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Spirulina as a food supplement
Thank you for sharing such useful information on Spirulina. Spirulina is often considered as a wonder food. It belongs to the genus Arthrospira which is a unicellular filamentous cyanobacteria. It is considered as food for both human and animal consumption. Spirulina is enriched with proteins, vitamins, essential amino acids, minerals, and other nutrients (essential fatty acids, β-carotene, phenolic compounds, phycocyanin, α-tocopherol and unique pigments). Thus, it acts perfect as a supplemental food. Aside from its role as a food it is also considered as a potential origin of several bio-active ingredients. This is now established both in-vivo and in-vitro that Spirulina has the potential to cure several important diseases, including anemia, few allergies, cancer, viral diseases, hepatotoxicity and cardiovascular problems. It can also act positively on hyperlipidemia, hyperglycemia, inflammatory progression and immunodeficiency. It boosts our immune system and reduces the nephrotoxicity giving protection against adverse effects of drugs, heavy metals and radiation. It also increases the lactobacilli count inside the intestine, thus keeping a healthy bowel. Different pre-clinical studies also supported the effectiveness of Spirulina.

Commercial production of Spirulina has started with good global market as a food supplement. The high nutritive value of Spirulina has drawn consumer attention for few years now, but recently people are also giving special attention to its therapeutic prospect.

Apart from Spirulina few other microalgae, including Dunaliella, Chlorella and Scenedesmus is now being explored as a potential source of nutrition and therapeutics.
Though the use of Spirulina as a human dietary supplement is now well established and consumers are taking high interest, its function as an animal food has not been taken into consideration until recently. Similar to its effect on humans, Spirulina has shown high potency as a perfect supplement when considered as an animal feed. It increases the tissue quality and have anti-cancer and anti-viral effects as well as promoting the immune system of the animals. This really opens a new avenue for use of Spirulina.

So it can be concluded that Spirulina is now widely produced and successfully commercialized as a potential human dietary supplement. Though Spirulina has been studied expansively ranging from the pharmacological, chemical and toxicological points of view to encompass every facet of its usefulness, the scope of further research still continues. The high prospect of Spirulina demands further extensive research, scientific and industrial inputs. Investments on Spirulina may provide insight into additional beneficial properties of Spirulina in the near future. Hope you find this information useful.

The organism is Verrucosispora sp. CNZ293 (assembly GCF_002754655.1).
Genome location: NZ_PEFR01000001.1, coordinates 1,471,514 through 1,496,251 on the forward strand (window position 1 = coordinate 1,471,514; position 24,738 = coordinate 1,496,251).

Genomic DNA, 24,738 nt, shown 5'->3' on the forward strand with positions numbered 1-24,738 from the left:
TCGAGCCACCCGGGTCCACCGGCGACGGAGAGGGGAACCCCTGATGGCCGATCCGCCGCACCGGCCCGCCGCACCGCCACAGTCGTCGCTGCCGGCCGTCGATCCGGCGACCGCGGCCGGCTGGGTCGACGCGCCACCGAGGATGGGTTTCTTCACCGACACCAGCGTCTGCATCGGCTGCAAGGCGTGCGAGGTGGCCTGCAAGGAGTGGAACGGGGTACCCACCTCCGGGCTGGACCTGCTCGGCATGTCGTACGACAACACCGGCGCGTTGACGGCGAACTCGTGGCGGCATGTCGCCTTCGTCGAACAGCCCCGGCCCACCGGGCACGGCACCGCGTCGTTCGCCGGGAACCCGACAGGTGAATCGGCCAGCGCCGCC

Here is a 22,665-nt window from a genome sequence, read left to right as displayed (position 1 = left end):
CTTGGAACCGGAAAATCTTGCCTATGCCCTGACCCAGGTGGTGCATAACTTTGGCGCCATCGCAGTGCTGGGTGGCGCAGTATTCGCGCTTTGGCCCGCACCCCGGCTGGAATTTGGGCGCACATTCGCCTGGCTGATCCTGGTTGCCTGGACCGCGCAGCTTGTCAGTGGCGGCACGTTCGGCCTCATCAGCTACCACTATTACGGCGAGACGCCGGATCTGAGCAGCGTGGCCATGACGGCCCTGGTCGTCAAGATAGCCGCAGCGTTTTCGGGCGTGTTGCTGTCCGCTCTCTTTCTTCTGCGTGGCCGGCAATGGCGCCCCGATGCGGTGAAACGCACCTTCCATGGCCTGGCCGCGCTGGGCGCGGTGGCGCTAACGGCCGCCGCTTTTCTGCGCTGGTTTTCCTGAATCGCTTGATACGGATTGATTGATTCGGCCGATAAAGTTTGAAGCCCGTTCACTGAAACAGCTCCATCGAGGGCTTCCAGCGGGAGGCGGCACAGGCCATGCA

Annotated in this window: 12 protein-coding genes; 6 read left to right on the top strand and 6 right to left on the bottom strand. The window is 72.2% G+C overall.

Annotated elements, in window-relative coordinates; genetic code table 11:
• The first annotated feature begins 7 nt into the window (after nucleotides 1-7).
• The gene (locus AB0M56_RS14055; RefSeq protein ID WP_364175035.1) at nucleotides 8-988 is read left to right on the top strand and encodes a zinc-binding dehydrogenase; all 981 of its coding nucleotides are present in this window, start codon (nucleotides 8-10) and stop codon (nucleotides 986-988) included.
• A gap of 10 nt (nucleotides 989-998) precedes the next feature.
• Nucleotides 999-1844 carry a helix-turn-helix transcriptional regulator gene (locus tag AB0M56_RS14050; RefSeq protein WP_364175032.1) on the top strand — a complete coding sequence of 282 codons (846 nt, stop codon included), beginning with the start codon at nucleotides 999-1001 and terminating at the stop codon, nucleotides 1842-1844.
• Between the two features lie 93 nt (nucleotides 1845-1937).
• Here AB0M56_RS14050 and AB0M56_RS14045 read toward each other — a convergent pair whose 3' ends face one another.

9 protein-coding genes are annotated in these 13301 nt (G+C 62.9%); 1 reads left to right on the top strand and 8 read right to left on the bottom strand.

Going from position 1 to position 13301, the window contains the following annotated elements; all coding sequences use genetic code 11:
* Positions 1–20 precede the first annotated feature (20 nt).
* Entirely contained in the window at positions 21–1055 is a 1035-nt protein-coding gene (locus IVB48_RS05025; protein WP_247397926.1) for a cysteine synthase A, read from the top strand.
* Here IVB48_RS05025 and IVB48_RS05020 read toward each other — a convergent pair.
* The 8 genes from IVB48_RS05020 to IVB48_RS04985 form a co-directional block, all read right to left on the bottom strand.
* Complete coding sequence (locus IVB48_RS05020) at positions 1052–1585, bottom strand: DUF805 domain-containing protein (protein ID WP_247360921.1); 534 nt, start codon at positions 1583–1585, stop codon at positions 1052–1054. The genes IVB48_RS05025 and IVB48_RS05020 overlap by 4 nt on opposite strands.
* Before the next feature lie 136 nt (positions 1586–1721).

This is an interesting thread which contains many useful contributions on the subject of Spirulina. The Food and Agriculture Organization of the United Nations has singled out Spirulina as an interesting alternative and sustainable protein source with the growing world population. Given this type of endorsement and the growing popularity of this product as a food and nutritional supplement, it is more important than ever to identify any potential risks associated with Spirulina. In this regard, a recent case study published in the journal Food and Chemical Toxicology is of interest. The case concerned a 17-year-old male, who developed anaphylaxis on first ingestion of a Spirulina tablet. A simple skin prick test with diluted Spirulina tablet was positive and further skin prick tests with separate ingredients from the relevant tablet ingredients (Spirulina platensis algae, silicon dioxide, inulin and magnesium stearate) identified the causative agent as Spirulina platensis algae, confirming the allergy was caused by Spirulina itelf and not by one of the additives in the tablet. The route of sensitisation was not identified; the patient suffers from allergic rhinitis and is sensitised to house dust mite, grass pollen and both dog and cat dander. Possibilities include cross-sensitisation from inhalation of cross-reactive algae, components of other foods or plants, or by algae components of house dust, but further studies are needed to verify possible causes of cross-sensitisation as these are not clear in the literature. The main point to note, however, is the need for awareness of the potential risk of Spirulina for severe allergic reaction. Allergenicity risk assessment should be carried out prior to even wider scale production and consumption of Spirulina, including importantly investigation of potential crossreactivity with other inhalant allergens and foods. This case report shows that diagnosis of Spirulina allergy is possible from a simple skin prick test with S. platensis dilutions or with diluted tablet.

Reference: LE TM, KNULST AC, RÖCKMANN H. Anaphylaxis to Spirulina confirmed by skin prick test with ingredients of Spirulina tablets. Food Chem Toxicol. (2014); doi: 10.1016/j.fct.2014.10.024.   [Epub ahead of print]

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